The mandatory wearing of masks came into effect in May 2020 as one of the national strategies towards the curbing and handling of the Covid-19 pandemic, enforced by the health ministry with strict instructions from the World Health Organisation (WHO).
Of late, Namibians have bombarded the health sector by making reusable masks as revenue or income-generating stream for them and to ultimately assist the government in terms of supplying masks in bulk to the public at large.
With variations in the cost of masks and those who can’t afford them, one would wonder if they have not become a fashion statement in terms of luxury or are people wearing because they have to, for health reasons, considering that some wear them inappropriately, under their chin most of the times, on their foreheads, others around their wrists, some colour coding, and so forth.
King Tee Dee is one of the entrepreneurs who ventured into the fashion industry with his Mshasho Clothing brand. He tested waters with the Mshasho leather-looking masks, with a softer layer on the inside. His masks are being sold for N$60 each.
In a Nampa interview, artist Ben Kamati stated many brands are indeed jumping on the facemask bandwagon to boost their sales. “My branded face masks are selling like hotcakes,” he said.
In the same publication, former artist now businessman Jacob Amugulu, also known as Leghetto, from Kiano Kiddies said a branded mask is a walking billboard of any business. Amugulu also said he is enjoying how companies are challenging one another to bring out the most attractive branded masks.
Recently, those in fashion retail have also attempted to make masks, selling between N$150 to N$300.
Local musician Gazza also had custom and multipurpose masks going for N$299, which ironically sold fast like kapana after lockdown.
The ministry of industrialisation and trade initiated the scheme to empower local small-scale businesses after it noted there is a demand for face masks that have surfaced due to the need for protection from the fast-spreading Covid-19. The locally-produced masks are retailing between N$20 to N$50.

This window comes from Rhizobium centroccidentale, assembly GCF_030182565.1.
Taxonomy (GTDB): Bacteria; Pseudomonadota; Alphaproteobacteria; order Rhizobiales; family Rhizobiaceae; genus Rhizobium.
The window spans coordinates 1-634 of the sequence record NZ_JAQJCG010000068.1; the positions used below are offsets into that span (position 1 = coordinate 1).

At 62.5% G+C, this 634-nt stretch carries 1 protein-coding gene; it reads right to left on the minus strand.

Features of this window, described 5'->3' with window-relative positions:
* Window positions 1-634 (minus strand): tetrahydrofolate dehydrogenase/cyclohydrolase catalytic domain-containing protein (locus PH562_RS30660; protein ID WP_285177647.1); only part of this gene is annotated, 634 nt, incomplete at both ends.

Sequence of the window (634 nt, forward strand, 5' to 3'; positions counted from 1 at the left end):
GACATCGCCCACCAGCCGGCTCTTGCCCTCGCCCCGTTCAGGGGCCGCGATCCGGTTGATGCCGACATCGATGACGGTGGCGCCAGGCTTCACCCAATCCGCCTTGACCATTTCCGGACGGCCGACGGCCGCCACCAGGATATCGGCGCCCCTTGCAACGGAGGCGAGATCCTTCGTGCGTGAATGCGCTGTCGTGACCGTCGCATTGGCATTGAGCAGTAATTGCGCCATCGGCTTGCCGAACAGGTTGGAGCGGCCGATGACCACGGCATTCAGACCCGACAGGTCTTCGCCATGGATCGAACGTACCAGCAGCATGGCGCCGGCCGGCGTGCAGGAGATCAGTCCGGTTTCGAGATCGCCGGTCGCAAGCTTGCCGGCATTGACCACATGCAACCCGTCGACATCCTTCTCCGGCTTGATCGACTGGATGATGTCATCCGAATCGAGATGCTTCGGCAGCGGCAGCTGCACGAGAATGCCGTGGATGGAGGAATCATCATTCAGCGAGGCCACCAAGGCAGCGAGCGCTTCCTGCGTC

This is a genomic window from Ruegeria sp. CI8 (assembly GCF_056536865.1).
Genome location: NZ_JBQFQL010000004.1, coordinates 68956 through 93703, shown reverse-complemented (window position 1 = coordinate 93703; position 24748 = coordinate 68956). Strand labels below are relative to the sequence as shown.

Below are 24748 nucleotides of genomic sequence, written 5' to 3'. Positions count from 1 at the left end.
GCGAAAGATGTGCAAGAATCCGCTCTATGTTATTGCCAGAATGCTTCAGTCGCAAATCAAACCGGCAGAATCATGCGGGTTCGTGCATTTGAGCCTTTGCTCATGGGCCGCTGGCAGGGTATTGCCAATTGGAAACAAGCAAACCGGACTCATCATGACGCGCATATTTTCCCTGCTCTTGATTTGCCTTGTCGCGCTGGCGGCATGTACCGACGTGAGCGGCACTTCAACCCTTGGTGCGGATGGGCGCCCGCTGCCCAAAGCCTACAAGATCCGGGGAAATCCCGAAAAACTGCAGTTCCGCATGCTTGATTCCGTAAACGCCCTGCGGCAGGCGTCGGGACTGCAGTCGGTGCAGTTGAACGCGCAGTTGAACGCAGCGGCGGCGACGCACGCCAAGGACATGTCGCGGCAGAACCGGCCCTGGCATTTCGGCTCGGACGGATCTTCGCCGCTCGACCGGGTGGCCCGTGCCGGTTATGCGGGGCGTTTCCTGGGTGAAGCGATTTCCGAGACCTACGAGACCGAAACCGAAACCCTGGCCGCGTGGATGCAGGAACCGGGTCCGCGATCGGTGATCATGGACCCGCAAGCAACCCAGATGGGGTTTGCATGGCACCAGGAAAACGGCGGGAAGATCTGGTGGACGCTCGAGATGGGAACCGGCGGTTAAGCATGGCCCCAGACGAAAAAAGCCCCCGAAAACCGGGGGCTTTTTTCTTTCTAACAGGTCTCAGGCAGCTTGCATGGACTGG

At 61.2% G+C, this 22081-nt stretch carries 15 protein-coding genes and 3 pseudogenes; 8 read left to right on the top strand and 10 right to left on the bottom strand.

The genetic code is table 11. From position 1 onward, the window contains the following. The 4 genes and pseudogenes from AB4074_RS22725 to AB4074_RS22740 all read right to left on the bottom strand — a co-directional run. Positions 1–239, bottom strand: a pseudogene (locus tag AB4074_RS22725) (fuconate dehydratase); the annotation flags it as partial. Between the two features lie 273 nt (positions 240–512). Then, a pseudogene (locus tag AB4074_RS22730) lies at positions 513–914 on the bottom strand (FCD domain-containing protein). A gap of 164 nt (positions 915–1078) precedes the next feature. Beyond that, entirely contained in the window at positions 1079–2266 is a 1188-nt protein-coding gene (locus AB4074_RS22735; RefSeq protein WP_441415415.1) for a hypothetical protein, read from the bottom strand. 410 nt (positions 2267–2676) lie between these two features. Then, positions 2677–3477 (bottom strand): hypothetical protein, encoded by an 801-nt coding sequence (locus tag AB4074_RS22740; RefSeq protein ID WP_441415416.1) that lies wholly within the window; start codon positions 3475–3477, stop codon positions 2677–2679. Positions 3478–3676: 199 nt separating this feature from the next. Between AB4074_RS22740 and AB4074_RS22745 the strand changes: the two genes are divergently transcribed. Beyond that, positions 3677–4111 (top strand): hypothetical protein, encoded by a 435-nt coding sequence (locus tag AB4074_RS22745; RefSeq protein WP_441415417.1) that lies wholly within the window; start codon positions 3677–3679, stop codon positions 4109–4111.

According to The Namibian Standard Institution (NSI), “barrier mask” devices are intended to complement protective measures and social distancing rules. It is envisioned for the general public and any healthy or asymptomatic person.
The guidelines, shown to Entertainment Now! by the NSI, further state that the barrier mask in no way exonerates the user from the routine application of the essential protective measures and of the social distancing rules.
The barrier mask is a single layer or a multi-layer composite, made of fabrics (nonwoven, woven, knit) with or without film. It has a device for adjustment on the user’s head (head harness).
The NSI mentioned that the masks shall be able to be adjusted to fit closely over the nose, cheeks and chin of the wearer to ensure sufficient sealing of the user’s face against the ambient atmosphere when the user’s skin is dry or damp or when the user moves his/her head.
Inhaled air mostly penetrates the barrier mask through the single layer or multi-layer composite and arrives directly in the region of the nose and mouth. Exhaled air is discharged via the same route directly into the ambient atmosphere. The barrier mask may have different shapes and structures.
Amidst all of these mask fiascos, the World Health Organisation representative, Mary Brantuo, has on several occasions informed the public through the media on the importance of individuals not to resort to using medical masks, as they befit health workers.